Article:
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Unsafe at any weed

| Monday, April 25, 2016

In terms of annoying holidays, “420” falls somewhere between Guy Fawkes Day and International Talk-Like-a-Pirate Day. The Internet, and occasionally real life, becomes infested with annoying stoners agitating for their hobby. In recent years, recreational cannabis use has been legitimized as a number of states move toward legalization.

A driving factor behind the liberalization of cannabis laws is the public perception that cannabis use does not harm users. This is simply untrue. Cannabis abuse increases the risk of lung cancer, reduced brain volume, memory impairment, schizophrenia, mouth cancers and chronic cardiovascular conditions.

While we’re on the subject, let’s dispel the myth that “marijuana never killed anyone.” It’s true that acute THC toxicity is an extremely rare cause of death, though cannabis-induced heart attacks and strokes are not unheard of. But to equate that to “zero deaths” is ignorant at best and intentionally misleading at worst. Cases of smokers chaining Marlboros until they overdose on nicotine are similarly difficult to find, but no one would dare to call tobacco harmless.

Now, I can already hear the outraged cries of the libertarians. “Well, who cares? Big Brother has no business regulating what I put into my body. I’m not hurting anyone, and the sole responsibility of government is to prevent people from hurting each other. By the way, have you heard the good news of our Lord and Savior Ayn Rand?”

First off, I always get disturbed whenever I hear “Big Brother” name-dropped to describe an oppressive or overreaching state. After all, I’m a big brother myself, and I consider myself to be a positive influence on my brother’s life (most of the time, anyway). But I digress.

Let’s ignore for a moment the externalities involved with drug abuse that result in users transferring their own self-harm onto others via increased public medical spending, drug-addled decision making and so on. Even allowing that shaky premise, there are years of precedent for the government regulating private behavior, and it is unquestionable that our society is better off for it.

One of the best examples of benevolent government regulation is in the construction of cars. A company might very well want to sell a car with no seat belts and an engine with a propensity to explode, and the consumer might very well want to buy it. However, statistics indicate that such a car is enormously dangerous. Rather than allow uninformed consumers to make fatal mistakes, the government instead determines that no such vehicle is to be sold.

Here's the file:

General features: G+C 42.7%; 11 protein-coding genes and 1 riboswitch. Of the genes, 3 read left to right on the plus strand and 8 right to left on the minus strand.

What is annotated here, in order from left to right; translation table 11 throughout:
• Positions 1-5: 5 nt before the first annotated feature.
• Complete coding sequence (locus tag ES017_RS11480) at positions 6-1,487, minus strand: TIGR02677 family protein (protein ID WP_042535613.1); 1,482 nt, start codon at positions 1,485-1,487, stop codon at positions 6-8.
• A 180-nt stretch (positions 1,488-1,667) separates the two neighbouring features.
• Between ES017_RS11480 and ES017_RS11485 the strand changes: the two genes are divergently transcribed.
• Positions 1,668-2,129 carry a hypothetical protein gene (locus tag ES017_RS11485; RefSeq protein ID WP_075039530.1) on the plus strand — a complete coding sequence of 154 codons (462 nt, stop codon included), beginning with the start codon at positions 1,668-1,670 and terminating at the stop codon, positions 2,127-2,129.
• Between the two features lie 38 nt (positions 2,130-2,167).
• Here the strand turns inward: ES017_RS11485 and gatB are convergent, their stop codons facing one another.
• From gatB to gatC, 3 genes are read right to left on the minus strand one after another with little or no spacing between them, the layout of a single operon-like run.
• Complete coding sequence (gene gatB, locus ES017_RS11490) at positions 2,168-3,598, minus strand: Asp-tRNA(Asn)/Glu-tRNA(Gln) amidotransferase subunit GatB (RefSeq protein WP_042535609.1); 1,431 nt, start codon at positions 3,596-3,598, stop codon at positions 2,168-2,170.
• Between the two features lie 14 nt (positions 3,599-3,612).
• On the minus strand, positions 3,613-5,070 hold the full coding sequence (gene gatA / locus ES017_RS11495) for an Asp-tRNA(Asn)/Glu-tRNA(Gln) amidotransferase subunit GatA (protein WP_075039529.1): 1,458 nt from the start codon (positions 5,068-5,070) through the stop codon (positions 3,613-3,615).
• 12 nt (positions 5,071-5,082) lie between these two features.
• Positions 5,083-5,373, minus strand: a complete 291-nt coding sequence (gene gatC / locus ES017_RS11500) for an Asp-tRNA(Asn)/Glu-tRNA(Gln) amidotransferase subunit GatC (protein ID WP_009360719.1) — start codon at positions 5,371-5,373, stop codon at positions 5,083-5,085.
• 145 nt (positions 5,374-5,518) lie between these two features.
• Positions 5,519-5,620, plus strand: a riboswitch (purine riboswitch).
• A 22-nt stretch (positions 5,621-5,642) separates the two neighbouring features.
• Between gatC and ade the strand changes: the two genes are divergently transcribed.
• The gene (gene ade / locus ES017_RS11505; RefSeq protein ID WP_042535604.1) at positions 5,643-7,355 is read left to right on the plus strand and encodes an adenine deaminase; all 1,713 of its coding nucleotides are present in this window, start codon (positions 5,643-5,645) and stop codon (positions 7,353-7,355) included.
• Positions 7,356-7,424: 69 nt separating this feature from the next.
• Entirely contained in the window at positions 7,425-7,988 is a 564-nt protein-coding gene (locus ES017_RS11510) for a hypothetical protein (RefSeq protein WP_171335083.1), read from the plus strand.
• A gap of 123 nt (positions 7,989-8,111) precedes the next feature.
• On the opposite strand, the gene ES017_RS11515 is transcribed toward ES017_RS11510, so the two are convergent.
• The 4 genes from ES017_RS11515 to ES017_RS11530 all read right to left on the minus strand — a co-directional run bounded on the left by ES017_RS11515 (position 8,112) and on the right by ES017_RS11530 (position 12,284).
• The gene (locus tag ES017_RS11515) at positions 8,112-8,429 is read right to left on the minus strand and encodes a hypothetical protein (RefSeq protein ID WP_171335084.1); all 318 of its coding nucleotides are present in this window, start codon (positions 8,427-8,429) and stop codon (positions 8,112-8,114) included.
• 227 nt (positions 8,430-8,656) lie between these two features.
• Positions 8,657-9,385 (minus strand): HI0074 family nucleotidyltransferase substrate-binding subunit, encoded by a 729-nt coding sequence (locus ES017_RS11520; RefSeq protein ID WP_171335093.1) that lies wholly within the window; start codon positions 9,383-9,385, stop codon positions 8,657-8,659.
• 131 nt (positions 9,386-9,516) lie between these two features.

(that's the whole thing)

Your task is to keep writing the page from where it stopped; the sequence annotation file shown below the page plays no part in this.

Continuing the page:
Or consider the passage of the Civil Rights Acts in the 1960s. When the opponents of this legislation weren’t arguing from a position of outright racism, they often couched their arguments in terms of “individual liberty.” Further, they made claims that the free market would fix the problem of segregation, as integrated businesses would have a competitive advantage. Yet it was government intervention that eventually resulted in integration. With the benefit of hindsight, we can see how a sacrifice of personal liberty resulted in an overall benefit to society. Of course, that hasn’t stopped libertarians from scorning the Acts’ passage or conservatives using similar liberty-based arguments to support laws sanctioning anti-LGBTQ discrimination.

But perhaps the case most closely related to cannabis is pharmaceutical regulation. Back before the Food and Drug Administration (FDA) existed, quacks could freely make unsubstantiated health claims about various chemicals, even to the point of selling dangerous compounds as medicine. Fortunately, the government realized that the average person lacks the time to conduct their own meta-analysis of the peer-reviewed literature, and so banned dangerous or ineffective substances from being sold as medication —now they have to be called “supplements.” Based on the numerous, well-studied negative health effects of cannabis abuse, it is unlikely that the FDA or any other consumer product regulatory body would approve cannabis for public consumption — unless, of course, they are pressured to do so by the pot lobby.

Clearly, some people get enjoyment out of abusing drugs, including cannabis (I wouldn’t know). And maybe drugs are different than other products regulated and recalled for public safety reasons: No one was trying to make Firestone tires in their garage. But based upon our existing consumer protection laws, it doesn’t make sense for the federal government to allow consumers to purchase cannabis. And to those who claim that personal liberty should override any sort of regulation, I can only say — what have you been smoking?

The views expressed in this column are those of the author and not necessarily those of The Observer.

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